Saturday, April 17, 2010
Yulee Sugar Mill Ruins Historic State Park - Homosassa, Florida
The Yulee Sugar Mill Ruins are all that remain of the 5,100 acre Margarita sugar plantation of U.S. Senator David Levy Yulee. One of Florida's most prominent businessmen, industrialists and political leaders, Yulee owned tens of thousands of acres across Central and North Florida. After finishing a term as Florida's first U.S. Senator, however, he was not reelected in 1850 and by 1851 had relocated to Margarita on the Homosassa River just up the Gulf Coast from Tampa.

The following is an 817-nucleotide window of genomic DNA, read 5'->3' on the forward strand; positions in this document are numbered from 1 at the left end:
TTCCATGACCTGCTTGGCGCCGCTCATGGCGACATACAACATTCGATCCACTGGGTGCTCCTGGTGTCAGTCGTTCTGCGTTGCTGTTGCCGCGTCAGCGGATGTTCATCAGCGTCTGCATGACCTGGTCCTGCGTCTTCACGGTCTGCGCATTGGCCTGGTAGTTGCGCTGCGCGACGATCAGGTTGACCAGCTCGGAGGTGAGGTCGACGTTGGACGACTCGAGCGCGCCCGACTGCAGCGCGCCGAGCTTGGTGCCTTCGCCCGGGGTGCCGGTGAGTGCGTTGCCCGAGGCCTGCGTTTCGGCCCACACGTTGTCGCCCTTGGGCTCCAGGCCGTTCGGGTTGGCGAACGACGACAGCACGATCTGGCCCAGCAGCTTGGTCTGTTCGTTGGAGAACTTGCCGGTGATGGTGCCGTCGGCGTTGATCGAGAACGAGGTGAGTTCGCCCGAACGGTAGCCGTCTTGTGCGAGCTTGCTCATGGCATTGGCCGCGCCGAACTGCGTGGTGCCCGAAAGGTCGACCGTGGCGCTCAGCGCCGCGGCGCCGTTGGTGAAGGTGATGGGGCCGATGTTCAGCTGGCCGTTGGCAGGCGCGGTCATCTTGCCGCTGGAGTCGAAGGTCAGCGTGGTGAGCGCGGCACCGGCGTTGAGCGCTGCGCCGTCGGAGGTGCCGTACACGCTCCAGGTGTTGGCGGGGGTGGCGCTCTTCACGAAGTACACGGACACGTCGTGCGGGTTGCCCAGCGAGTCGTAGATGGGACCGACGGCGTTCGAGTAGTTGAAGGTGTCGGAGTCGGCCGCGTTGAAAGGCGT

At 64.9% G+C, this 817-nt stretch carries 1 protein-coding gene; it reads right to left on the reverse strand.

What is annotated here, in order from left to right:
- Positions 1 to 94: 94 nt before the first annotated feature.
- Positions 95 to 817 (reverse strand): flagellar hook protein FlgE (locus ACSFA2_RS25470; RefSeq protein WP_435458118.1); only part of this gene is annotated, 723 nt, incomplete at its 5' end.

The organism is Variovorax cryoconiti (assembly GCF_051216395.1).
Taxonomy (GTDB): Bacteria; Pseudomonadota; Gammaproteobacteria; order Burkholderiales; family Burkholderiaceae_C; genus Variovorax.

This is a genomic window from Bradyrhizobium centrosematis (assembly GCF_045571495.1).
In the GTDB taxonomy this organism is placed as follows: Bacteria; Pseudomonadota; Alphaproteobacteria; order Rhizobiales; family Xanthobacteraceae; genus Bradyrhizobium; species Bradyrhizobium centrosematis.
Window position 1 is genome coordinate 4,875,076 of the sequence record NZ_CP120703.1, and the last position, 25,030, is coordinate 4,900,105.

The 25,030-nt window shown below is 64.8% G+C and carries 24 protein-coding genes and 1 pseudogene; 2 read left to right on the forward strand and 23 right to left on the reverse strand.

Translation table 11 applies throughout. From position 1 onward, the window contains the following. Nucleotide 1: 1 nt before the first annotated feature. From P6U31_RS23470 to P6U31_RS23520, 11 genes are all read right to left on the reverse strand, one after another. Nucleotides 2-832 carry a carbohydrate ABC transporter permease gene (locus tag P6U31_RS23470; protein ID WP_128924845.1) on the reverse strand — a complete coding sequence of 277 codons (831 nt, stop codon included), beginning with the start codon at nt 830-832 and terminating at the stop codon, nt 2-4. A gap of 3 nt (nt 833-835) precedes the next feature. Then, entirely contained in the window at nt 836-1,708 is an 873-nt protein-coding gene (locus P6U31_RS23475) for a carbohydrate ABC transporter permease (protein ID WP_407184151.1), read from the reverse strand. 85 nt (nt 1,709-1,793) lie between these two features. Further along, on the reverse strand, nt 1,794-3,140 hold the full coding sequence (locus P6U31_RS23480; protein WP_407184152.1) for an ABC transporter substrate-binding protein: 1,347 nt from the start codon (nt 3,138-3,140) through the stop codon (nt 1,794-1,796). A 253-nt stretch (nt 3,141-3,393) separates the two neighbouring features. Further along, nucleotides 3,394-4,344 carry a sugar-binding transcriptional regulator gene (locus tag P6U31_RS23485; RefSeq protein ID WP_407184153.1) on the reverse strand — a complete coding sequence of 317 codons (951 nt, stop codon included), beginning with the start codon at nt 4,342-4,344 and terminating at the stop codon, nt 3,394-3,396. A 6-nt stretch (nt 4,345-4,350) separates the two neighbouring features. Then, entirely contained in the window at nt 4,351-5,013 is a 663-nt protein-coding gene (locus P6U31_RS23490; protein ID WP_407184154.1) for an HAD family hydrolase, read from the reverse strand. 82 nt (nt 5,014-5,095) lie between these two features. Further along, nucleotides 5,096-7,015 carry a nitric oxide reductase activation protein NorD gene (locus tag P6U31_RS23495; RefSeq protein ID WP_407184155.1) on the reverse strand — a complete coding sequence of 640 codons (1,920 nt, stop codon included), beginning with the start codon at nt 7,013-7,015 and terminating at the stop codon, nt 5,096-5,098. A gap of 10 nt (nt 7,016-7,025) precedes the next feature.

The rich lowlands along the river were ideal for growing sugar cane, a crop that had been replaced by cotton in the northern regions of the state, and Yulee went heavily into the sugar business. Equipment was ordered from New York and brought in by ship and 69 slaves worked with cut limestone, brick and wood to build a sugar mill that soon was turning out barrels of Florida sugar for export to ports all along the Gulf and Atlantic Coasts of the United States and beyond.
Yulee's home on nearby Tiger Tail Island was "accidentally" burned by the Union Navy during the Civil War, but the plantation and mill remained in full operation through most of the conflict. The Yulee Sugar Mill was a major source of sugar for the Confederate army.
The ruins of the mill still stand today at the center of a small Florida State Park. To learn more, please visit www.exploresouthernhistory.com/yuleesugarmill.